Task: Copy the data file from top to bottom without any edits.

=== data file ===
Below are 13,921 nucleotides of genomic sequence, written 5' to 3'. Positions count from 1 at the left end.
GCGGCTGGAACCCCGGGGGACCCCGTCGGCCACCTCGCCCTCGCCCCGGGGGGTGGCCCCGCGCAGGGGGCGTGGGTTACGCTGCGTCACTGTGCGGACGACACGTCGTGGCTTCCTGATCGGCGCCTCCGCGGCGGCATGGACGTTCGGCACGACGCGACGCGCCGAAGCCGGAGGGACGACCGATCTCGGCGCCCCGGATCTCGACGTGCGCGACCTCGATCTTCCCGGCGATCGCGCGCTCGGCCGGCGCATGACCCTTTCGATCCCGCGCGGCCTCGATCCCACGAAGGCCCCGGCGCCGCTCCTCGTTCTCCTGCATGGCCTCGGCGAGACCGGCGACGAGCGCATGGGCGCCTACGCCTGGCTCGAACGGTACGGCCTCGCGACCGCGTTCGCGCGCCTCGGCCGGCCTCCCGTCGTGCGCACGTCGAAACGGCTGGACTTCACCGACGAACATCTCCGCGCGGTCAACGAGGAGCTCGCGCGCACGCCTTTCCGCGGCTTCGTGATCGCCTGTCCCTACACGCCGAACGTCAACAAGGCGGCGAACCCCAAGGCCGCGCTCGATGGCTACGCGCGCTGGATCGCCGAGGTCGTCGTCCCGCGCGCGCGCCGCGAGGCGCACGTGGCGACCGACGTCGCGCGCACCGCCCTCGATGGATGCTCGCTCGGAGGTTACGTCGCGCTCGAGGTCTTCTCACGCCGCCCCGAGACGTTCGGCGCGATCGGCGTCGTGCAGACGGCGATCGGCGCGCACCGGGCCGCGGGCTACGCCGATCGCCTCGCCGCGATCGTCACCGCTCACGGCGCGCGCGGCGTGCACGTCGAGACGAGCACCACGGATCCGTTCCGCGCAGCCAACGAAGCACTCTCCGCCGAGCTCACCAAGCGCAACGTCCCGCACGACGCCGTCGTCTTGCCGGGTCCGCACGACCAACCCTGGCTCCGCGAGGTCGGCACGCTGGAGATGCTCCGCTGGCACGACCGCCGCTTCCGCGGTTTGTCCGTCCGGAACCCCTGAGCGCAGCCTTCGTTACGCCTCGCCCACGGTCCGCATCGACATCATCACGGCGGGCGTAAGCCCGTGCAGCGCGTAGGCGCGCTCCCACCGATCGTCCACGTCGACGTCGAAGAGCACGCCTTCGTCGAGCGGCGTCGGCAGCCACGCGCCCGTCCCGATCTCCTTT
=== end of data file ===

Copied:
Below are 13,921 nucleotides of genomic sequence, written 5' to 3'. Positions count from 1 at the left end.
GCGGCTGGAACCCCGGGGGACCCCGTCGGCCACCTCGCCCTCGCCCCGGGGGGTGGCCCCGCGCAGGGGGCGTGGGTTACGCTGCGTCACTGTGCGGACGACACGTCGTGGCTTCCTGATCGGCGCCTCCGCGGCGGCATGGACGTTCGGCACGACGCGACGCGCCGAAGCCGGAGGGACGACCGATCTCGGCGCCCCGGATCTCGACGTGCGCGACCTCGATCTTCCCGGCGATCGCGCGCTCGGCCGGCGCATGACCCTTTCGATCCCGCGCGGCCTCGATCCCACGAAGGCCCCGGCGCCGCTCCTCGTTCTCCTGCATGGCCTCGGCGAGACCGGCGACGAGCGCATGGGCGCCTACGCCTGGCTCGAACGGTACGGCCTCGCGACCGCGTTCGCGCGCCTCGGCCGGCCTCCCGTCGTGCGCACGTCGAAACGGCTGGACTTCACCGACGAACATCTCCGCGCGGTCAACGAGGAGCTCGCGCGCACGCCTTTCCGCGGCTTCGTGATCGCCTGTCCCTACACGCCGAACGTCAACAAGGCGGCGAACCCCAAGGCCGCGCTCGATGGCTACGCGCGCTGGATCGCCGAGGTCGTCGTCCCGCGCGCGCGCCGCGAGGCGCACGTGGCGACCGACGTCGCGCGCACCGCCCTCGATGGATGCTCGCTCGGAGGTTACGTCGCGCTCGAGGTCTTCTCACGCCGCCCCGAGACGTTCGGCGCGATCGGCGTCGTGCAGACGGCGATCGGCGCGCACCGGGCCGCGGGCTACGCCGATCGCCTCGCCGCGATCGTCACCGCTCACGGCGCGCGCGGCGTGCACGTCGAGACGAGCACCACGGATCCGTTCCGCGCAGCCAACGAAGCACTCTCCGCCGAGCTCACCAAGCGCAACGTCCCGCACGACGCCGTCGTCTTGCCGGGTCCGCACGACCAACCCTGGCTCCGCGAGGTCGGCACGCTGGAGATGCTCCGCTGGCACGACCGCCGCTTCCGCGGTTTGTCCGTCCGGAACCCCTGAGCGCAGCCTTCGTTACGCCTCGCCCACGGTCCGCATCGACATCATCACGGCGGGCGTAAGCCCGTGCAGCGCGTAGGCGCGCTCCCACCGATCGTCCACGTCGACGTCGAAGAGCACGCCTTCGTCGAGCGGCGTCGGCAGCCACGCGCCCGTCCCGATCTCCTTT